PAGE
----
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Lumps and Bumps: When to Worry

When it comes to routine veterinary care, your pets should have a thorough physical examination twice a year. This is because a lot can change in the span of just six months, which is the equivalent of three to four years for humans! Sometimes, doctors might find lumps and bumps during your pet’s exam, but what happens if you find a lump on your pet while he or she is at home? What should you do next, and what should you expect?

What are the Next Steps?

If you find a lump or bump on your pet, then it is best to make an appointment with your veterinarian, and it doesn’t have to be a same-day appointment unless your pet is painful or the lesion is bleeding. Sometimes, infections or problems related to allergies can cause small lumps and bumps on your pet’s skin. Papules and pustules are a few examples, and your vet will be able to determine if this is something that requires antibiotics or topical treatments. For more information on these kinds of lesions, check out our article on Dog Allergies.

If the skin lesion(s) do not improve with initial therapy, then your vet may recommend additional testing like an allergy screening or skin culture. However, if your veterinarian feels that the bump is not being caused by an infection or allergy, then she may recommend a fine needle aspirate test. This is when the doctor uses a needle and syringe in order to collect cells from the bump so that they might be viewed under a microscope, which can help your vet determine the nature of the bump. Results may be obtained that day by your veterinarian, but in some cases, the microscope slides can be submitted to a specialist for further analysis and can take up to one week for results. This method is minimally invasive and usually doesn’t require sedation for your pet.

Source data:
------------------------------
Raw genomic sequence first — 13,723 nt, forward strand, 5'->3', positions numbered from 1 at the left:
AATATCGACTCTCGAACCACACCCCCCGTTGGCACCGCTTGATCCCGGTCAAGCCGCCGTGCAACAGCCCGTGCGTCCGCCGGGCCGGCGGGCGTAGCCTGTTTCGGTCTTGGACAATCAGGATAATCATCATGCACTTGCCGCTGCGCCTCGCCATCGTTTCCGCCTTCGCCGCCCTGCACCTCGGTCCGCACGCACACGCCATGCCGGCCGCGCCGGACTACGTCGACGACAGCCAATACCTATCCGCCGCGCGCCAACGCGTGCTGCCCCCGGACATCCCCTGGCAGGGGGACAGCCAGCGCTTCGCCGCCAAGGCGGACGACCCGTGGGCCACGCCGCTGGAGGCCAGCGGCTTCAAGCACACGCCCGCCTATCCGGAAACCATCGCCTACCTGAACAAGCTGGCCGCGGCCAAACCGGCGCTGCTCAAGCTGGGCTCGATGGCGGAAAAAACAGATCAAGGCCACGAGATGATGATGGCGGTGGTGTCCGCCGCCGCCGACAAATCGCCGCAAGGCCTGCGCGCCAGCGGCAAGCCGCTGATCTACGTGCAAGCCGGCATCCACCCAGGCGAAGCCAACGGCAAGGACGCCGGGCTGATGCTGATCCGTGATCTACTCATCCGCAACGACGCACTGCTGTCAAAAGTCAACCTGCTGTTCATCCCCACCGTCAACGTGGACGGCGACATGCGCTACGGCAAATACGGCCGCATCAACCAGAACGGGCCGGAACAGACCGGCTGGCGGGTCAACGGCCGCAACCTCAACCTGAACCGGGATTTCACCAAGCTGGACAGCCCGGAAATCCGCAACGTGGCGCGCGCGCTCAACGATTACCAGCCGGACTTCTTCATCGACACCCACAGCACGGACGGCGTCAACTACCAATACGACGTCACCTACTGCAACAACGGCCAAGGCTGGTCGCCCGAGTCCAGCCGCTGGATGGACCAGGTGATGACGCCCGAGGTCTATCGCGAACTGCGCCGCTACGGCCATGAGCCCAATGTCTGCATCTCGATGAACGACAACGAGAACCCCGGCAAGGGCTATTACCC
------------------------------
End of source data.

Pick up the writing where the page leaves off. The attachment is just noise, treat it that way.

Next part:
If the bump is too firm and does not yield a sufficient number of cells, then the results may come back inconclusive and a wedge or punch biopsy may be recommended. This test involves collecting a small piece of tissue from the bump site. Biopsies are more invasive than needle aspirates and sometimes require sedation in order to perform them. Bleeding is a risk factor, and your vet may need to use some stitches to close the biopsy site. The sample from the bump is then submitted to a specialist for further analysis, and it can take one to two weeks for results. Biopsies are more likely to yield results than fine needle aspirates.

How Soon Should the Bump Be Tested?

In some cases, your veterinarian may tell you to “monitor the bump” or “call if the lump is painful,” but how long should you monitor the bump, and how do you know if it’s painful for your pet?

According to veterinary oncologist Dr. Sue Ettinger, lumps and bumps that are at least one centimeter wide and/or have been present for one month should be tested1. This is because you might catch a malignant or harmful type of lump before it has the opportunity to become larger and more difficult to treat. Also, surgically removing the growth without testing it beforehand is risky because certain malignant cancers may require very wide surgical margins in order to remove all of the tumor. If some of the cancer is left behind, then additional surgery or other treatments may be necessary.